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Mayor Lee & Supervisor Christensen Sponsor Legislation to Create Preference for Neighborhood Residents & Displaced Tenants in Future Affordable Housing Units

New Preferences Provide Priority Access to New Affordable Housing to Existing Neighborhood Residents Who Have Been Displaced

Mayor Edwin M. Lee and Supervisor Julie Christensen, joined by Supervisors Malia Cohen, London Breed and Scott Wiener, announced the introduction of legislation that will provide a preference in affordable housing to tenants who have been subject to a no-fault eviction, and provides a preference for existing neighborhood residents in new affordable housing constructed in their communities.   

“We are making progress on our ongoing efforts to assist tenants and stabilize neighborhoods facing the pressures of a volatile housing market,” said Mayor Lee. “Both the neighborhood preference and the expanded Ellis Act Housing Preference will help keep San Francisco’s longtime tenants and working families in their own neighborhoods, keeping them housed affordably and keeping San Francisco a unique, diverse and vibrant City where everyone belongs.”

“Our neighborhoods have a huge impact on our quality of life – our corner-store merchants, our neighborhood associations, our favorite parks and open spaces, schools, even health services and other vital resources,” said Supervisor Christensen. “With the introduction of this legislation, residents that have been displaced due to no-fault evictions will now have preference for affordable housing options available in their existing district as well as for other opportunities citywide. This is common sense legislation that will provide another layer of housing security for those for those beset by displacement.”

“This is exactly what we need – bold legislation to protect San Franciscans who want to remain in this City,” said Supervisor Cohen. “The current housing lottery system is not protecting residents who need affordable housing and want to remain in their neighborhood. Too many people are being forced out because they are getting passed over in the affordable housing lotteries. This legislation will ensure a portion of new affordable units will go directly to local residents.”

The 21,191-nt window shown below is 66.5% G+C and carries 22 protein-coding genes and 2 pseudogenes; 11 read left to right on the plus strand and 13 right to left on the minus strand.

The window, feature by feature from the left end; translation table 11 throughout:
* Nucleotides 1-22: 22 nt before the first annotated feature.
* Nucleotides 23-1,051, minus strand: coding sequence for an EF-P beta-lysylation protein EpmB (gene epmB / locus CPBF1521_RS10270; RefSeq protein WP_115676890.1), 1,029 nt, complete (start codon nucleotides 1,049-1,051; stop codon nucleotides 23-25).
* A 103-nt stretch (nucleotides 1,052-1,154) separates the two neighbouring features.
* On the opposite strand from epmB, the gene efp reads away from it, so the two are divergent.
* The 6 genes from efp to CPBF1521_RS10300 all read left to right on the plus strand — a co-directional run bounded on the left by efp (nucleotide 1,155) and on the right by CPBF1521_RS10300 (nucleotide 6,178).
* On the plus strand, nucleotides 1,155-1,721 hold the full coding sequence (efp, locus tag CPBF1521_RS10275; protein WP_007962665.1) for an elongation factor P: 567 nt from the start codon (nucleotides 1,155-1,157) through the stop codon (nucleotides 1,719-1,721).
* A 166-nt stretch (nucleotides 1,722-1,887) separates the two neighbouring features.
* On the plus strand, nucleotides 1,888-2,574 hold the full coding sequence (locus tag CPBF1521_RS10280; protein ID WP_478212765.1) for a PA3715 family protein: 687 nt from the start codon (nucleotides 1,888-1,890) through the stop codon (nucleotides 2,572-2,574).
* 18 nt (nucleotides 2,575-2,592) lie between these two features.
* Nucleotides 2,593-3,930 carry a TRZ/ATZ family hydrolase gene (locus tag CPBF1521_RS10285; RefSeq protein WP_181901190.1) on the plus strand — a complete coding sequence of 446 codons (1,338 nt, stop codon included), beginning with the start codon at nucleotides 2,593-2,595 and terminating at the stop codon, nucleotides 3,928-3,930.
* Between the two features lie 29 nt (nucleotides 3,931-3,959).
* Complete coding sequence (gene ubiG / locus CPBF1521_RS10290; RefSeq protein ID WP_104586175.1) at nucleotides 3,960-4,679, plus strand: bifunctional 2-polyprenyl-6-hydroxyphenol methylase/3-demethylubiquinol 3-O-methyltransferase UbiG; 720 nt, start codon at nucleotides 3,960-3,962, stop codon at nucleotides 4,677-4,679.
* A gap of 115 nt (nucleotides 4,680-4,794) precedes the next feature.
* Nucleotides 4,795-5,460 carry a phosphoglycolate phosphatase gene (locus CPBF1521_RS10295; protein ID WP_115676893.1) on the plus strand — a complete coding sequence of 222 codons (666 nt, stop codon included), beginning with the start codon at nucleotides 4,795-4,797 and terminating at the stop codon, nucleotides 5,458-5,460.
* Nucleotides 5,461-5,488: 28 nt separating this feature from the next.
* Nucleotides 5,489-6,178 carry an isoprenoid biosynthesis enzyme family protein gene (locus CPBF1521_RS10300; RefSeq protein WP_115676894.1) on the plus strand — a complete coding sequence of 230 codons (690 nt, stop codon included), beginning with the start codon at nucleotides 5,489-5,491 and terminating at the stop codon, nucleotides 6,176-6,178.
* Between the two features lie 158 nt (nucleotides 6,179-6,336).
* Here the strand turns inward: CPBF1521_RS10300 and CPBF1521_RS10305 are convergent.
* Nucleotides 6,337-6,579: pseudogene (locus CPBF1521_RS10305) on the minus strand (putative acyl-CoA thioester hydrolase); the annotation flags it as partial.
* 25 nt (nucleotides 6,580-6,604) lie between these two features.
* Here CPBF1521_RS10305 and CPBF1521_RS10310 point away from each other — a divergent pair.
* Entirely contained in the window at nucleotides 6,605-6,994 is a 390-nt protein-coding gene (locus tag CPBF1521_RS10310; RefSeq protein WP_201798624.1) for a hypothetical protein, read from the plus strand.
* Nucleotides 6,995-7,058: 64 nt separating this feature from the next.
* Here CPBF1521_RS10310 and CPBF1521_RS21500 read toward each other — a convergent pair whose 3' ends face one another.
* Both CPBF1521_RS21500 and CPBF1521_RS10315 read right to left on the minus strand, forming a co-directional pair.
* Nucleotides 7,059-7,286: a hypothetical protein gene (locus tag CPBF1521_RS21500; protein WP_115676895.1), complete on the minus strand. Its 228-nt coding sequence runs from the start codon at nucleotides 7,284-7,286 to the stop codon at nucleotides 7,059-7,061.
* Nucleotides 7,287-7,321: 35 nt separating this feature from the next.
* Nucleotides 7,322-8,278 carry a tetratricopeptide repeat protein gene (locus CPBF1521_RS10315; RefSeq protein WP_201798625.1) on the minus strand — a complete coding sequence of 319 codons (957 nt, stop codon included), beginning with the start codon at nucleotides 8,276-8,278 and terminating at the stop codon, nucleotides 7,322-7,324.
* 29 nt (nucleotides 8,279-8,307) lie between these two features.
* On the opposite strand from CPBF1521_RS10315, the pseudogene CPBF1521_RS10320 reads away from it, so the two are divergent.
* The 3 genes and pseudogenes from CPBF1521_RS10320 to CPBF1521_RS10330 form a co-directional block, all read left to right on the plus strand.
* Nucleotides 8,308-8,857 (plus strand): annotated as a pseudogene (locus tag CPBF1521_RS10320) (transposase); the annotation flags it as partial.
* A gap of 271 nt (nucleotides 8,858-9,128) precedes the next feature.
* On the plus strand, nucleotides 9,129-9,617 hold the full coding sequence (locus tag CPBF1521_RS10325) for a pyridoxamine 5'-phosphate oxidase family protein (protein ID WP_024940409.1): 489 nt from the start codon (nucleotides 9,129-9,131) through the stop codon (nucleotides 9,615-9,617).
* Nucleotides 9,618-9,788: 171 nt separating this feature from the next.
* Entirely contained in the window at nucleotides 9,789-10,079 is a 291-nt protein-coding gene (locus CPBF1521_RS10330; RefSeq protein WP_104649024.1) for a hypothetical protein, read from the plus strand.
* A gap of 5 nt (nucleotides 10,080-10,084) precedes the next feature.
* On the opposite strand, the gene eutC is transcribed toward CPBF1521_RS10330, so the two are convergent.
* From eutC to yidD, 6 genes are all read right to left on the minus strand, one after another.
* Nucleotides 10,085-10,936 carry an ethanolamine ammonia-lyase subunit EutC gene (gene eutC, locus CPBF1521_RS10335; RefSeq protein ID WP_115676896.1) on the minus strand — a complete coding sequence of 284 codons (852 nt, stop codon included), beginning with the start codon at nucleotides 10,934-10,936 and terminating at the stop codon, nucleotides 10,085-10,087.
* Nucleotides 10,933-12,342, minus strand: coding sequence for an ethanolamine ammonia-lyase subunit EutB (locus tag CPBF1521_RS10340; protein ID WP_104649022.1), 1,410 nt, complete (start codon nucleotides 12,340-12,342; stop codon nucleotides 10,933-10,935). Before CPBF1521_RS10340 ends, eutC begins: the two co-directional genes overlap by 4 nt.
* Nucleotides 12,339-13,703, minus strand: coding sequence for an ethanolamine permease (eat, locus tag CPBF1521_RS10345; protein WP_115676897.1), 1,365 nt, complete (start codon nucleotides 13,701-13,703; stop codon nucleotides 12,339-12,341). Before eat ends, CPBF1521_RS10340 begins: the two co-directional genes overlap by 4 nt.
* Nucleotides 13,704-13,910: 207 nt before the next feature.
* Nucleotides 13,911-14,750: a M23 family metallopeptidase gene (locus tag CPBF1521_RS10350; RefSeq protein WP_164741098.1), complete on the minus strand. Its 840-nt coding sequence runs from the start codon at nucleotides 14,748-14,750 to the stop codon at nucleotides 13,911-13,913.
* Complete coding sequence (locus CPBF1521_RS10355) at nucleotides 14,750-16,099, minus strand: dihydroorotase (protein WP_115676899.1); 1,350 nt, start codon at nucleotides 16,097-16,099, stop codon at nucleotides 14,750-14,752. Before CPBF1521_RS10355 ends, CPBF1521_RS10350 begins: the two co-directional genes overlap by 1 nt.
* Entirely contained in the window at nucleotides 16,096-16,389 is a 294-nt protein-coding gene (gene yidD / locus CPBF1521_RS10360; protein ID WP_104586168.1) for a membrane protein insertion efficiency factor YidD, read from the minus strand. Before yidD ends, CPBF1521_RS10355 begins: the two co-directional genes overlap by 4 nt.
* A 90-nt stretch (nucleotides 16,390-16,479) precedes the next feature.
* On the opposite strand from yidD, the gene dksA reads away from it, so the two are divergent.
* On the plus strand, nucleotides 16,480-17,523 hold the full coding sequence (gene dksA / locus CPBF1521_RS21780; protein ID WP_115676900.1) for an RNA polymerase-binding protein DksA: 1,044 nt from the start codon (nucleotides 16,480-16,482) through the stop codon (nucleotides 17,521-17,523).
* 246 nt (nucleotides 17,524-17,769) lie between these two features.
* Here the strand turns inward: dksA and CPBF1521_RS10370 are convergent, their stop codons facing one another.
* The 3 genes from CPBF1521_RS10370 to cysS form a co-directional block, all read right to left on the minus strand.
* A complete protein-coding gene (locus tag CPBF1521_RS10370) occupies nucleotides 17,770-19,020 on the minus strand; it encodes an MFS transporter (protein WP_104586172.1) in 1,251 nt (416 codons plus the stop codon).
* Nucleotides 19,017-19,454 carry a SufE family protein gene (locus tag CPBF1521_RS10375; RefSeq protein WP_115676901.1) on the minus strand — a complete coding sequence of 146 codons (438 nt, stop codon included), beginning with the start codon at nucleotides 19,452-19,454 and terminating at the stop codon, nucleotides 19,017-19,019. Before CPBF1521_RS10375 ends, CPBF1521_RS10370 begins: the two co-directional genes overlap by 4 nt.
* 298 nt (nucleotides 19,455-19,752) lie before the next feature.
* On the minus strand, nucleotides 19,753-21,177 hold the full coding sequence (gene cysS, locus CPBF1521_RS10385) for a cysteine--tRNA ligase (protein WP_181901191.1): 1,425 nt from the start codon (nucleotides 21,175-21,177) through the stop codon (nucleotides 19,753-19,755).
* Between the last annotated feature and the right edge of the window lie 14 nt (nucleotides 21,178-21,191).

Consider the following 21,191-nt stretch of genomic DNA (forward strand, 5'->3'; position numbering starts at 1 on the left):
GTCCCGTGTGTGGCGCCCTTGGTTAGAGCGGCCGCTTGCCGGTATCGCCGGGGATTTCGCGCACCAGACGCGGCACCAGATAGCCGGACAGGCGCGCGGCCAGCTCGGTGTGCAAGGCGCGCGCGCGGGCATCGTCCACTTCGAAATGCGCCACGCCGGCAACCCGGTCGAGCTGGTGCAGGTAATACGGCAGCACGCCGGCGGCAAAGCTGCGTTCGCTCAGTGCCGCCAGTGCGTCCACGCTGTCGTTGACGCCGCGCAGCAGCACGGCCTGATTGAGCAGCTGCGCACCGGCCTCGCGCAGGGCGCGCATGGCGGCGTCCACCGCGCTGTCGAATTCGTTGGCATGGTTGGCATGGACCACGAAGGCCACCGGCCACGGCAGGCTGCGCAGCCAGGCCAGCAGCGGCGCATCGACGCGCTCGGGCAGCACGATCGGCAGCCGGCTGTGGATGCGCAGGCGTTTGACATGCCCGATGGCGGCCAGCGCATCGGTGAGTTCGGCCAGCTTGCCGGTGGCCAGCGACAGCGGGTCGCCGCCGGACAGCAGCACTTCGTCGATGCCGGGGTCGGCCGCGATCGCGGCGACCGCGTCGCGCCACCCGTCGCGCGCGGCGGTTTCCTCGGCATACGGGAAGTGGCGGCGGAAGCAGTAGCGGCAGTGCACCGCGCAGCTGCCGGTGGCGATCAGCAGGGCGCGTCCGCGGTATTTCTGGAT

“Growing up, I saw too many of my friends and family displaced by the Redevelopment Agency,” said Board President Breed.  “Now I see too many San Franciscans losing their homes to no-fault evictions or financial pressures. My colleagues and I are working to right these wrongs – keeping our residents in homes they can afford and in their beloved neighborhoods.”

The proposed neighborhood preference legislation will give low- and moderate-income households a priority for 25 percent of all City-sponsored affordable housing built within the Supervisorial district in which they live. The benefits of this preference are many families can secure permanent, affordable housing while maintaining their existing safety nets, such as schools, after-school programs, places of worship and health-care providers.  Rent-burdened and housing-insecure residents can achieve relief, even if market-rate rents are out of reach. By helping residents stay in their existing communities, San Franciscans can maintain vital connections to long-term neighbors, family and friends.  

The legislation’s second component addresses tenants who have already suffered residential displacement – households evicted through no fault of their own. Last year, Mayor Lee supported and the Board of Supervisors approved the Ellis Act Housing Preference, which gave a priority preference in affordable housing development to households evicted under the Ellis Act. Recognizing that victims of other “no-fault” evictions needed similar assistance, the legislation broadens the occupancy preference to any tenant displaced since January 1, 2010 by: the Ellis Act; a no-fault justification tracked by the San Francisco Rent Board; the expiration of rent restrictions tied to a building’s original financing; and unit demolition, removal, or conversion to homeownership.  

Mayor Lee’s proposed two year budget provides more resources to the City’s eviction prevention programs, including the Ellis Act, bringing a total of $6.3 million annually.